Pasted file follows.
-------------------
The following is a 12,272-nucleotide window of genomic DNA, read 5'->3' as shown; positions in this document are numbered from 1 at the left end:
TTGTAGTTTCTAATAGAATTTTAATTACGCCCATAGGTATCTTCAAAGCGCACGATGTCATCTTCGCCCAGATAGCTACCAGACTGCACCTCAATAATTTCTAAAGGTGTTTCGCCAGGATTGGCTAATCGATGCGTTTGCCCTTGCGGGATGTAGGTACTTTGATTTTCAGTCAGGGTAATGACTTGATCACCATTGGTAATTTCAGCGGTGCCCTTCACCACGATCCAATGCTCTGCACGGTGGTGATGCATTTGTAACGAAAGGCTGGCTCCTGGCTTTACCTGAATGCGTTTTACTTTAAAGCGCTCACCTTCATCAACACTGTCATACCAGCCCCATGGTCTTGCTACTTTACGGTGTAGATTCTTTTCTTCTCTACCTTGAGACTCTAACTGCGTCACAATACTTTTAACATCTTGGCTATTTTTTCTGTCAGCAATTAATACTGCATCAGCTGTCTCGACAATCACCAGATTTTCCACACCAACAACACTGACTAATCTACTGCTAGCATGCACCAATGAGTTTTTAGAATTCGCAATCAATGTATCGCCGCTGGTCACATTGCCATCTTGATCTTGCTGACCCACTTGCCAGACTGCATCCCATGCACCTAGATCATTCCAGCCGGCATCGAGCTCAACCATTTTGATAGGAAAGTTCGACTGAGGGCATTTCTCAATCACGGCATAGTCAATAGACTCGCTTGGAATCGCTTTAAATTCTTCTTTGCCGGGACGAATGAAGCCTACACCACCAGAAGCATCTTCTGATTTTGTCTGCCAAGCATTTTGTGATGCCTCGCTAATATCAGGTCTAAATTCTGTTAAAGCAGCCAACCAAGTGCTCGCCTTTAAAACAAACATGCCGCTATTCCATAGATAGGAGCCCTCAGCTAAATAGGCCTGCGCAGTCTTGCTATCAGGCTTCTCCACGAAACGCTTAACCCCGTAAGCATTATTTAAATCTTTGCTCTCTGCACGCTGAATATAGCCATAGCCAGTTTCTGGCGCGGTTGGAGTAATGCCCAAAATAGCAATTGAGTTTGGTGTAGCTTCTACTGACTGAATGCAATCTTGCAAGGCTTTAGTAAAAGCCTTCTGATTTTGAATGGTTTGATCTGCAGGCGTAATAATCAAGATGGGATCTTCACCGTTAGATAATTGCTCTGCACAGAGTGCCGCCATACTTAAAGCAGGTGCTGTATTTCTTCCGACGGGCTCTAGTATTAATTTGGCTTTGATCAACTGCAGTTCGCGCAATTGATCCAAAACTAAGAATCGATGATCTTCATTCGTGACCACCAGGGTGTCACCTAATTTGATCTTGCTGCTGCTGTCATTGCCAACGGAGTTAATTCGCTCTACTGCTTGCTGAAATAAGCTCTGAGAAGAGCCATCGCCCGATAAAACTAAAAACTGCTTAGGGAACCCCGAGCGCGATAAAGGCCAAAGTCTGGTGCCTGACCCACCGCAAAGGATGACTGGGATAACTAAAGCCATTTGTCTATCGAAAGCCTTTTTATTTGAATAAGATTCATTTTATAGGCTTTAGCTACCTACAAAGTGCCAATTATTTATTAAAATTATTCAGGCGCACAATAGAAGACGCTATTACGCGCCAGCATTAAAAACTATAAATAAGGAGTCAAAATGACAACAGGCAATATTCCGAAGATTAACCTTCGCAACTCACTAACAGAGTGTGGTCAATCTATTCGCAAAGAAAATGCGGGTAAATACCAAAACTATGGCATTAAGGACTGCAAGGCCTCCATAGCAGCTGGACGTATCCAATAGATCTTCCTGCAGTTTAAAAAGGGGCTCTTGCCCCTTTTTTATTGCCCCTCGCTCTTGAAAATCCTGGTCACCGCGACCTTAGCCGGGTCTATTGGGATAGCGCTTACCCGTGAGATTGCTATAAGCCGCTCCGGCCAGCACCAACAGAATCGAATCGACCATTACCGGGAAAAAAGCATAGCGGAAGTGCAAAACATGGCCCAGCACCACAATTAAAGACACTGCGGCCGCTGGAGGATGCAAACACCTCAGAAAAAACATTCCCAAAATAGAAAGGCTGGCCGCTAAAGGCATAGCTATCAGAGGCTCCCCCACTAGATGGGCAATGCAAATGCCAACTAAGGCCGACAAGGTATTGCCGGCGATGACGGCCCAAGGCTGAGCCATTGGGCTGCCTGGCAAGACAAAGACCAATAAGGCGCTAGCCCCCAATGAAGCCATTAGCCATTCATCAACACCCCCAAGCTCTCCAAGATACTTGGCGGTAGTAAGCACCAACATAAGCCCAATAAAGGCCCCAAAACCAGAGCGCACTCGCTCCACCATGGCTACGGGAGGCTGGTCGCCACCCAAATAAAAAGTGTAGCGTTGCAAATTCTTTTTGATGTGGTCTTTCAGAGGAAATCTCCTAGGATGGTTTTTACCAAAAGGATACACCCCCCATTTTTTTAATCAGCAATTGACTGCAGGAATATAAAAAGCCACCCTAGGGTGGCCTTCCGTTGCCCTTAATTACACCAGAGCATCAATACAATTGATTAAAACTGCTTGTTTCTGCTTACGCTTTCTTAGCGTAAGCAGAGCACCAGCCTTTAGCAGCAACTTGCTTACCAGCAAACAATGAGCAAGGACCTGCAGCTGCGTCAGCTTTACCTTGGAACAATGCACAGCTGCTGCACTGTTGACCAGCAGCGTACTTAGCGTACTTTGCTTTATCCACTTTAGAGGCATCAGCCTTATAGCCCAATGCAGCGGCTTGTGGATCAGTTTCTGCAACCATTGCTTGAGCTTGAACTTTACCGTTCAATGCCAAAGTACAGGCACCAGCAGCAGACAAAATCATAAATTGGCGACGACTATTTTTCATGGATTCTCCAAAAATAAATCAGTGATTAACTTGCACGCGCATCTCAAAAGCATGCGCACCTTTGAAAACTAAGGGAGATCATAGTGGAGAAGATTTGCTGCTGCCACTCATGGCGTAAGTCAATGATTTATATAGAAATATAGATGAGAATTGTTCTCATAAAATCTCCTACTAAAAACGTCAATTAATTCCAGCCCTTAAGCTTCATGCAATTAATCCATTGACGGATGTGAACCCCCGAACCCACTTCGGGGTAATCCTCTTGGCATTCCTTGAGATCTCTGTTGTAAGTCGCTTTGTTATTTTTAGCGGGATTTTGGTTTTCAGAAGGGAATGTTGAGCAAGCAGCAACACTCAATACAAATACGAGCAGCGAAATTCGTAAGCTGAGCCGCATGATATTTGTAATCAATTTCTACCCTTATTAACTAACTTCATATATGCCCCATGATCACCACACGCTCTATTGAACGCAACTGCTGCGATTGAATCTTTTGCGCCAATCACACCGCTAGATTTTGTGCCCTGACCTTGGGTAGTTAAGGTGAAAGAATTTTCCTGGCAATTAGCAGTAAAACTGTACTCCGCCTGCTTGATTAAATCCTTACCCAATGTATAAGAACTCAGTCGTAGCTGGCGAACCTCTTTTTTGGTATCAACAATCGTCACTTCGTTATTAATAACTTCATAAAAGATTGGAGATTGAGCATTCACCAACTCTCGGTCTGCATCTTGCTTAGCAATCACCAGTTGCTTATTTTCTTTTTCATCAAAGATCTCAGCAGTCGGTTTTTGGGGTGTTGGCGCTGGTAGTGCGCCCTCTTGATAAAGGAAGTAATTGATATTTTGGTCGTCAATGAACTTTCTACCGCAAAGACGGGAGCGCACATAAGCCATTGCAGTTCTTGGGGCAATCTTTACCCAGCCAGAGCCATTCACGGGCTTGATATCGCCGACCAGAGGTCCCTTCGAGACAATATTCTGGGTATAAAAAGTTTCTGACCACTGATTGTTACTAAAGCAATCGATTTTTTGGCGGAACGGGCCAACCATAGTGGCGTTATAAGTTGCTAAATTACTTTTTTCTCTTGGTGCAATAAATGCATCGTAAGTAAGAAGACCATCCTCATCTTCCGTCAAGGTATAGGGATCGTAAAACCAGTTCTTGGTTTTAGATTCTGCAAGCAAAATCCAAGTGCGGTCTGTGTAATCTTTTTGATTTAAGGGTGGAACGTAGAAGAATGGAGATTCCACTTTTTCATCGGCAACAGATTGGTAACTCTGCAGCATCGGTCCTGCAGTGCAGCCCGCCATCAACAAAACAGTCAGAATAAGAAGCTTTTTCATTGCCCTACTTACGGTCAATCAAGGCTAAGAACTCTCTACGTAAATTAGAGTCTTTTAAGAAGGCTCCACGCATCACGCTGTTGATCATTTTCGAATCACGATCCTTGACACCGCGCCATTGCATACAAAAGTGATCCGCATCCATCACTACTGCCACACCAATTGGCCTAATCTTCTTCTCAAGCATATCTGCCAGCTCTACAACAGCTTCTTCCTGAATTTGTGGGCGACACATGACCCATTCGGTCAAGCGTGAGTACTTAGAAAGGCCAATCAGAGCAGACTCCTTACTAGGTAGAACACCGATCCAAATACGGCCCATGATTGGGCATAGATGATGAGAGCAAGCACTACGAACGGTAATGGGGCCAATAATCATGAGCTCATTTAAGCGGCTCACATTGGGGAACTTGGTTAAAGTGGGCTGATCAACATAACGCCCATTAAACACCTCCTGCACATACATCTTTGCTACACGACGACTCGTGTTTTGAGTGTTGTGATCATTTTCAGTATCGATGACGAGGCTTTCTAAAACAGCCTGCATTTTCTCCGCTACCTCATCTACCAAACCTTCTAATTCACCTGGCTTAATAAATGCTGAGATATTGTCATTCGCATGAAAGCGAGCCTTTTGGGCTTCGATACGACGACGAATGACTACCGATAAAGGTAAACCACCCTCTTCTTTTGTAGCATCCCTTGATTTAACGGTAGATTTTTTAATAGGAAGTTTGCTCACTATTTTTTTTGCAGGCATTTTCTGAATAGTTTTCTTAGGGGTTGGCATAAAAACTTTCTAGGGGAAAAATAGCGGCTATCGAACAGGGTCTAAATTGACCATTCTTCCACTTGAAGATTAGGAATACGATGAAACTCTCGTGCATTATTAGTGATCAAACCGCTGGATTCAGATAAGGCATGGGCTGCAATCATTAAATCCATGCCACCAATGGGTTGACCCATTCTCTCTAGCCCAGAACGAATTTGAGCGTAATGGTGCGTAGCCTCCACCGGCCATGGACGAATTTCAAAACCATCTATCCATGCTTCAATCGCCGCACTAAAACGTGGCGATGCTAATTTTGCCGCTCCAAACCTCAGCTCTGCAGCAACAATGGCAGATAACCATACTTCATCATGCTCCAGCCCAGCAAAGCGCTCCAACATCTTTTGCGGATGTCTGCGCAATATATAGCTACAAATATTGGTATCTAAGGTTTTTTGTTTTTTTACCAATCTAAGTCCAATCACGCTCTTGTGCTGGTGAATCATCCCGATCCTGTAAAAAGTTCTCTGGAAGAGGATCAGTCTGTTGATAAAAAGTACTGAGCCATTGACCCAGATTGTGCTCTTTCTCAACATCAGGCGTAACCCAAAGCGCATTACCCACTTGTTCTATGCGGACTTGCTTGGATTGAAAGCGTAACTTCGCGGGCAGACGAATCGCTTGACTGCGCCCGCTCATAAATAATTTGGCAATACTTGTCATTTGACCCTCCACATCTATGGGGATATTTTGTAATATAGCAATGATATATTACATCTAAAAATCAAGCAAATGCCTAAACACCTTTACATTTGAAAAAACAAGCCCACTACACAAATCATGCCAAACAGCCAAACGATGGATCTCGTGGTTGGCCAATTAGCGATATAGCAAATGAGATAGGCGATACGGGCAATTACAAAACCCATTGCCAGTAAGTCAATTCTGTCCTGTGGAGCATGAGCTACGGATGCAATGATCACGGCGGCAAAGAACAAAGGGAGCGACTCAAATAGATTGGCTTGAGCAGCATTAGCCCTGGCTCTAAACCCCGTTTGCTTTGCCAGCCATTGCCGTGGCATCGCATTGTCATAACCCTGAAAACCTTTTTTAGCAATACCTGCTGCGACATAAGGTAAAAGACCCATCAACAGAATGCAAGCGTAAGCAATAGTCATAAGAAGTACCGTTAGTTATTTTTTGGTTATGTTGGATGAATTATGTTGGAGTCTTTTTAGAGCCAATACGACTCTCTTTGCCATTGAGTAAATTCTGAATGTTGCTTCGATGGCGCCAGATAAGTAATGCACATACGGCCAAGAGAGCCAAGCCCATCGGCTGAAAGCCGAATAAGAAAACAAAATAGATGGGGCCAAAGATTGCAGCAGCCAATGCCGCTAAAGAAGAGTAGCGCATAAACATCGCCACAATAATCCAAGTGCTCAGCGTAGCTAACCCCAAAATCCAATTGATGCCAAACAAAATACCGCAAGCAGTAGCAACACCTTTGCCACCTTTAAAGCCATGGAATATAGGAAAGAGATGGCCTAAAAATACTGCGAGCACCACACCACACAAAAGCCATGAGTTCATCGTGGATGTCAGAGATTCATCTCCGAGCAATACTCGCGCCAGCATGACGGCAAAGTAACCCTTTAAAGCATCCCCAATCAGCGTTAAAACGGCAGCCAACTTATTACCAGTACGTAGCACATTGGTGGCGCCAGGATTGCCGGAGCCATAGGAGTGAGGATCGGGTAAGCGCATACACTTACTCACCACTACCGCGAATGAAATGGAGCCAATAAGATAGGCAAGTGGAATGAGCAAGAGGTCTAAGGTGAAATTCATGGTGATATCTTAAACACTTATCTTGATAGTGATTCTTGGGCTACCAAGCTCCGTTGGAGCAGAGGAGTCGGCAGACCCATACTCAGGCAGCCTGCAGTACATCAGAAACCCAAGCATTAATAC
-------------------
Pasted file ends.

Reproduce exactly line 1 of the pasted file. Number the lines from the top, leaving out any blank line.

The following is a 12,272-nucleotide window of genomic DNA, read 5'->3' as shown; positions in this document are numbered from 1 at the left end: